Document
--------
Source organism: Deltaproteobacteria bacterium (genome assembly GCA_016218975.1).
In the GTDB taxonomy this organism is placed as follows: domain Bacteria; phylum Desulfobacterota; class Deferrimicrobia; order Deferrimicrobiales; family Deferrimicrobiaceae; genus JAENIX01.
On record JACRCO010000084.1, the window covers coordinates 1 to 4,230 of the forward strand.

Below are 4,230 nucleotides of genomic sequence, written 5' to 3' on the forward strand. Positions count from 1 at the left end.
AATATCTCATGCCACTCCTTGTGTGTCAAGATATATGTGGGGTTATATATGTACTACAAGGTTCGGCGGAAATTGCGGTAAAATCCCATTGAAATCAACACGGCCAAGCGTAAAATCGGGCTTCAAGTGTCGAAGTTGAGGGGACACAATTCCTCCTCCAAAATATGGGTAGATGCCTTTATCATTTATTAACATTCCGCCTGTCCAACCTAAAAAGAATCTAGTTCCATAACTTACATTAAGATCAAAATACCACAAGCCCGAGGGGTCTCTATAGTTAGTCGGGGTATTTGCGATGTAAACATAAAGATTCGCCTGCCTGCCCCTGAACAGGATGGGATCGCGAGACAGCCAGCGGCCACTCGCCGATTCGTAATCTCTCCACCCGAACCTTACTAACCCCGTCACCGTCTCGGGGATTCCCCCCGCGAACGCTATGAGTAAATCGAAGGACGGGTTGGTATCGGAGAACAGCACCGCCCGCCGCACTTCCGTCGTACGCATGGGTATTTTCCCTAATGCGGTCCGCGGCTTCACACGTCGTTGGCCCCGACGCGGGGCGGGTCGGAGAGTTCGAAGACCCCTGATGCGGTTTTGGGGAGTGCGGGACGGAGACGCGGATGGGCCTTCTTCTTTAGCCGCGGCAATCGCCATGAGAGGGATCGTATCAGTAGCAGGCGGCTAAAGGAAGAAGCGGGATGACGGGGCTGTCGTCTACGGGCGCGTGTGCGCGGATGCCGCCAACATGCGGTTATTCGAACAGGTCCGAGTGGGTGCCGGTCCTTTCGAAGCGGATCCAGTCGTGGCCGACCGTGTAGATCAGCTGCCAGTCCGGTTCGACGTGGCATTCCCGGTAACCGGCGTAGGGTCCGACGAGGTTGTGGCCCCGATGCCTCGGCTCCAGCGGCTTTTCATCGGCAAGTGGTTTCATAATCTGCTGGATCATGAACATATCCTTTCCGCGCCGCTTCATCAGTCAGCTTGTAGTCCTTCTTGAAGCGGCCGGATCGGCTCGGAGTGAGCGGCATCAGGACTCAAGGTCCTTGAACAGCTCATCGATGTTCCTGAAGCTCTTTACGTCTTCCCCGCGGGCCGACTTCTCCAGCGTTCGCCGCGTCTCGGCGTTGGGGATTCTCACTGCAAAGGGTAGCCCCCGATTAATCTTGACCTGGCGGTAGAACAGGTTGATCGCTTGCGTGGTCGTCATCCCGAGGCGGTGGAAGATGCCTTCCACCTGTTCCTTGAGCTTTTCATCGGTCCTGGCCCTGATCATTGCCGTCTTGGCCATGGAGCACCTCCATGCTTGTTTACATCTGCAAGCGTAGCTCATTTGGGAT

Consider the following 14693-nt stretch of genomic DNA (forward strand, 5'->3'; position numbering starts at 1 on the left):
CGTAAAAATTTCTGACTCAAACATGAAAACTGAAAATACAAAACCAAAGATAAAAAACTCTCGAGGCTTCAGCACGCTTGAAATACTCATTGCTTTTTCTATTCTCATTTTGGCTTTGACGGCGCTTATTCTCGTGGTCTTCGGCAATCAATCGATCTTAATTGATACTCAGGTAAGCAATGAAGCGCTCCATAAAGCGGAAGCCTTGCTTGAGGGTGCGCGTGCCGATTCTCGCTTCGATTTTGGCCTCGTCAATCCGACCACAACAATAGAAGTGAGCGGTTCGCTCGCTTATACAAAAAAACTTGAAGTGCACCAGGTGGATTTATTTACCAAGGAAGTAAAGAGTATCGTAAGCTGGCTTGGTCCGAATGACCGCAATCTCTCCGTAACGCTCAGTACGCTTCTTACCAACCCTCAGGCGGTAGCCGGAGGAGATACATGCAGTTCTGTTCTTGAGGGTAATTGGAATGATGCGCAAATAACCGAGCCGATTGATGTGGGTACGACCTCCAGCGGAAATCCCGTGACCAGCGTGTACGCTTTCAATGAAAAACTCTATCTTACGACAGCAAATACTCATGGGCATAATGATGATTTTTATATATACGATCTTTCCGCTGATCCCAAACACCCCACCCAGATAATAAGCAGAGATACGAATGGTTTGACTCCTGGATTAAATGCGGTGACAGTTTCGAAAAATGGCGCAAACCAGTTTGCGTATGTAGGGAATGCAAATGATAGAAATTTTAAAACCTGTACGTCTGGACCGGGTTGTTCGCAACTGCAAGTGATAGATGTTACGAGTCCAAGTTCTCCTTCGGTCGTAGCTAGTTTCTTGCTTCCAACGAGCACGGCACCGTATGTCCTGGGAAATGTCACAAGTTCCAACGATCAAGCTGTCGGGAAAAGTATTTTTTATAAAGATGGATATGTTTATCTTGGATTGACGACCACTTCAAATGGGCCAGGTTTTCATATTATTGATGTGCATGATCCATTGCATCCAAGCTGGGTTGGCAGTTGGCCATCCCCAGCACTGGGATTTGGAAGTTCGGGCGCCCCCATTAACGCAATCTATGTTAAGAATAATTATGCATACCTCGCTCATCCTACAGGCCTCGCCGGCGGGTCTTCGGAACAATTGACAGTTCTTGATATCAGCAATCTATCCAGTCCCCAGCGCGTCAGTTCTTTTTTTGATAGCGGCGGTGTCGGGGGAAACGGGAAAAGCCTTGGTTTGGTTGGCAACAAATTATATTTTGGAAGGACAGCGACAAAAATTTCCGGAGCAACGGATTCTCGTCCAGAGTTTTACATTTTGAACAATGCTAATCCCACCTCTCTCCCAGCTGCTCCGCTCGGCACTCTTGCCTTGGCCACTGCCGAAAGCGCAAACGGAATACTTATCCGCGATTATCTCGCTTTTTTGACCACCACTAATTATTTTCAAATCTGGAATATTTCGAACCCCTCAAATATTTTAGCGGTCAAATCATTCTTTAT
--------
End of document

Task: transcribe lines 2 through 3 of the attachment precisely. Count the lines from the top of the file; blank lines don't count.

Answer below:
In the GTDB taxonomy this organism is placed as follows: domain Bacteria; phylum Desulfobacterota; class Deferrimicrobia; order Deferrimicrobiales; family Deferrimicrobiaceae; genus JAENIX01.
On record JACRCO010000084.1, the window covers coordinates 1 to 4,230 of the forward strand.